At first glimpse, a fossa looks a lot like a cat. However, their small rounded ears resemble those of a weasel, and when you catch a sight of its long tail high up in the trees, you might be reminded of a monkey. So we know it's very easy to be confused when looking at a fossa! Even scientists have struggled with their classification. Although the fossa shares some adaptive similarities with cats, the fossa is a member of Eupleridae, which is closely related to the mongoose family (Herpestidae).
Fossa have a short and rather dense coat, usually a rich brown color with a lighter-colored belly. The fossa's tail is very long and makes up about half of the animal's length which helps them to balance when climbing in trees. They also have retractable claws like a cat with flexible ankle joints that enable the fossa to climb down a tree headfirst. While fossa spends a great deal of time in the trees (arboreal), they are equally happy running flat footed along the ground (terrestrial).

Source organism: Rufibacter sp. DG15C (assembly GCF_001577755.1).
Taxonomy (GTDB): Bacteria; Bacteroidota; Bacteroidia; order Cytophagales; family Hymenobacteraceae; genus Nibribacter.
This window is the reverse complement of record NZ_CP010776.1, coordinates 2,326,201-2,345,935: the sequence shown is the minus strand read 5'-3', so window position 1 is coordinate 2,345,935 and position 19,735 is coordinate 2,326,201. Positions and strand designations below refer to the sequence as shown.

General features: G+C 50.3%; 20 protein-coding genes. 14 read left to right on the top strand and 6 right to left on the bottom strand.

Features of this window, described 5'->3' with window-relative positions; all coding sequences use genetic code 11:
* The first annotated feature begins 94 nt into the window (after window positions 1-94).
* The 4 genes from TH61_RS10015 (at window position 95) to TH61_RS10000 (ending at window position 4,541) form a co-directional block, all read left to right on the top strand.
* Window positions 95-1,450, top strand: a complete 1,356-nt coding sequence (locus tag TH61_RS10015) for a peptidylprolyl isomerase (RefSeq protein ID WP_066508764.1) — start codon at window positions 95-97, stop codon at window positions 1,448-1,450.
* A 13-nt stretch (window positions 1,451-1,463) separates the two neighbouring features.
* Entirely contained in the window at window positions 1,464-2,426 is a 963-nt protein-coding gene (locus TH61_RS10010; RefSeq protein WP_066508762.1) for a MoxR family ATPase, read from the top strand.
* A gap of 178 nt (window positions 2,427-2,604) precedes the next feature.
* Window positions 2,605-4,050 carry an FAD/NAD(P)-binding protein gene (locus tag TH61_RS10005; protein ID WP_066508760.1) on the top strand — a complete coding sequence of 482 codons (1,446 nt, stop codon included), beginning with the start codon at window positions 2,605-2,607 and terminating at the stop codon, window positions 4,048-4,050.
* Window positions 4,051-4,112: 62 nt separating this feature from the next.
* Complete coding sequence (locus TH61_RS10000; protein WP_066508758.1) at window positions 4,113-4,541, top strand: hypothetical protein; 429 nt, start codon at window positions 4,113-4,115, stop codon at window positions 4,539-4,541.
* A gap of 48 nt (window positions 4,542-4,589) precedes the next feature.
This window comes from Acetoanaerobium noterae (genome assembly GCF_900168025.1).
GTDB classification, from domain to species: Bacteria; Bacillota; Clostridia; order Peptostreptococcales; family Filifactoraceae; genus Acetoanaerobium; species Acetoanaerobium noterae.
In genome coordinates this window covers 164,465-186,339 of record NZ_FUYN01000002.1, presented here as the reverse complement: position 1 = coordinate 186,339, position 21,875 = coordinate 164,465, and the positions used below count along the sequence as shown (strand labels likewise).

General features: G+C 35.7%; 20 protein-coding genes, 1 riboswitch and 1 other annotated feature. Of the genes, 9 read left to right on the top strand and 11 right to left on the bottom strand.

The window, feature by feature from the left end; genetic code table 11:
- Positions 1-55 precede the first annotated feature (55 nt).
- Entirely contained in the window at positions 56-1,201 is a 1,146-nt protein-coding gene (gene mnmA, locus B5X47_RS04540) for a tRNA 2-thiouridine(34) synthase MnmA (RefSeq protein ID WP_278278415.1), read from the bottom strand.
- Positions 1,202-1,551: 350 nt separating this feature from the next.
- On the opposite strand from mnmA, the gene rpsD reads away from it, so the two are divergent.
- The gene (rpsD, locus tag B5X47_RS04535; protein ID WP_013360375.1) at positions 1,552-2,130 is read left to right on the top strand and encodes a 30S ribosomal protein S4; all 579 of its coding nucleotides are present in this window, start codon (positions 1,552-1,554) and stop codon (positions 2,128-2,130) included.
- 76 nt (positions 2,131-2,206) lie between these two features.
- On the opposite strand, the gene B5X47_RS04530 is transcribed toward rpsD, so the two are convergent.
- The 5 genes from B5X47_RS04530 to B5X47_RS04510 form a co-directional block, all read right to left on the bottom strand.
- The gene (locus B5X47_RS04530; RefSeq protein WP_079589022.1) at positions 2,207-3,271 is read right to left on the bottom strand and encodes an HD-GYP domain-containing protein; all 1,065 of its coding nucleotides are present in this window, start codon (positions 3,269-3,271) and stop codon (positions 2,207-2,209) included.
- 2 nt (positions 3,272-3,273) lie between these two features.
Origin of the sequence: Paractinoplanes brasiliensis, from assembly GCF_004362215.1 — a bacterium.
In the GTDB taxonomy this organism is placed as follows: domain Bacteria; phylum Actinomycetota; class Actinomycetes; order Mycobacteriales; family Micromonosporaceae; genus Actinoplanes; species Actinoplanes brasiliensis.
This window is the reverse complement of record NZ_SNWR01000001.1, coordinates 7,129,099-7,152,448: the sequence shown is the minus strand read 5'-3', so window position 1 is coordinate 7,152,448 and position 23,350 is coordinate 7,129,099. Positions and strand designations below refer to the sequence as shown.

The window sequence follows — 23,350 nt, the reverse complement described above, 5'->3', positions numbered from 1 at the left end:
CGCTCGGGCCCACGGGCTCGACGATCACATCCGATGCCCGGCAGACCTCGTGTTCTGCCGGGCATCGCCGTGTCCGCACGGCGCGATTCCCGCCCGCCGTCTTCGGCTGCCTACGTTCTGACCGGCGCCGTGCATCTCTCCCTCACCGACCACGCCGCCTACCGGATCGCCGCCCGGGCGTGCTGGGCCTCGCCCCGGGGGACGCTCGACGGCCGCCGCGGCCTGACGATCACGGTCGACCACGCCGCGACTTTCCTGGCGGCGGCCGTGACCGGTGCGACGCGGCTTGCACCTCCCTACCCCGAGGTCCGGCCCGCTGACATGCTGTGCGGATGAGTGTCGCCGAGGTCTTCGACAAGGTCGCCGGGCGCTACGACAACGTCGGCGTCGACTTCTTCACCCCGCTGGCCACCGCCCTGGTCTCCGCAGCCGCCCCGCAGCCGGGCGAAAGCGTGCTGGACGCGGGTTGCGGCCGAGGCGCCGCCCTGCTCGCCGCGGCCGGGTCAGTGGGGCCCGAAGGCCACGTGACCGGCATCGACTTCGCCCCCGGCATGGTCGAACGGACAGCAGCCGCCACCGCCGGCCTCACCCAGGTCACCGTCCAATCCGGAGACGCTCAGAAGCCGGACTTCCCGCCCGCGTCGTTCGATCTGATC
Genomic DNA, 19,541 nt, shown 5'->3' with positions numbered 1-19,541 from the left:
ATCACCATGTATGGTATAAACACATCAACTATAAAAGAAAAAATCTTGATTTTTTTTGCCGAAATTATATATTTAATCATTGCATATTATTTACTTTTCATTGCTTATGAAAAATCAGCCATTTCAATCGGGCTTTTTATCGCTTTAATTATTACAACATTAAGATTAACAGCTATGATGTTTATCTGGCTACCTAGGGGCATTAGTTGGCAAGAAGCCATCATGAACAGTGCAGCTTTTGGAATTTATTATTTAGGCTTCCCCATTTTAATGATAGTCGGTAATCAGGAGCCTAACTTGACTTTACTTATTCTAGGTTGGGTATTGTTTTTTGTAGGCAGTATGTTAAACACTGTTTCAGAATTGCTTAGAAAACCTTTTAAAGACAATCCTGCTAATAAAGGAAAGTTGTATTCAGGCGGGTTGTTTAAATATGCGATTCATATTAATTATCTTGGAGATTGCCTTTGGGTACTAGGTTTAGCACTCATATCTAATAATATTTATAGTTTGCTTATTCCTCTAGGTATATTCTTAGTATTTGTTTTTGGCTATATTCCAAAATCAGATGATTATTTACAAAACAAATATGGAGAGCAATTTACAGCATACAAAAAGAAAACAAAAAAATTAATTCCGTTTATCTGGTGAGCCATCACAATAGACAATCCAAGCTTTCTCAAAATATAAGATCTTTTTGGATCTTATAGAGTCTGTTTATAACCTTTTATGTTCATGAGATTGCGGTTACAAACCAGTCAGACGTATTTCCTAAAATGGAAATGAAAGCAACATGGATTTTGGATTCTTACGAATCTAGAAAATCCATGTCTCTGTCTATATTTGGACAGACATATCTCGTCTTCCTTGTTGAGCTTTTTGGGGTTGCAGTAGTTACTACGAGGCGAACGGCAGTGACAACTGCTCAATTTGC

The IUCN lists fossa as Vulnerable. The current population is decreasing.
Major threats include hunting for food, persecution, and the loss and fragmentation of forest habitat caused by deforestation for conversion to agricultural land and pastures.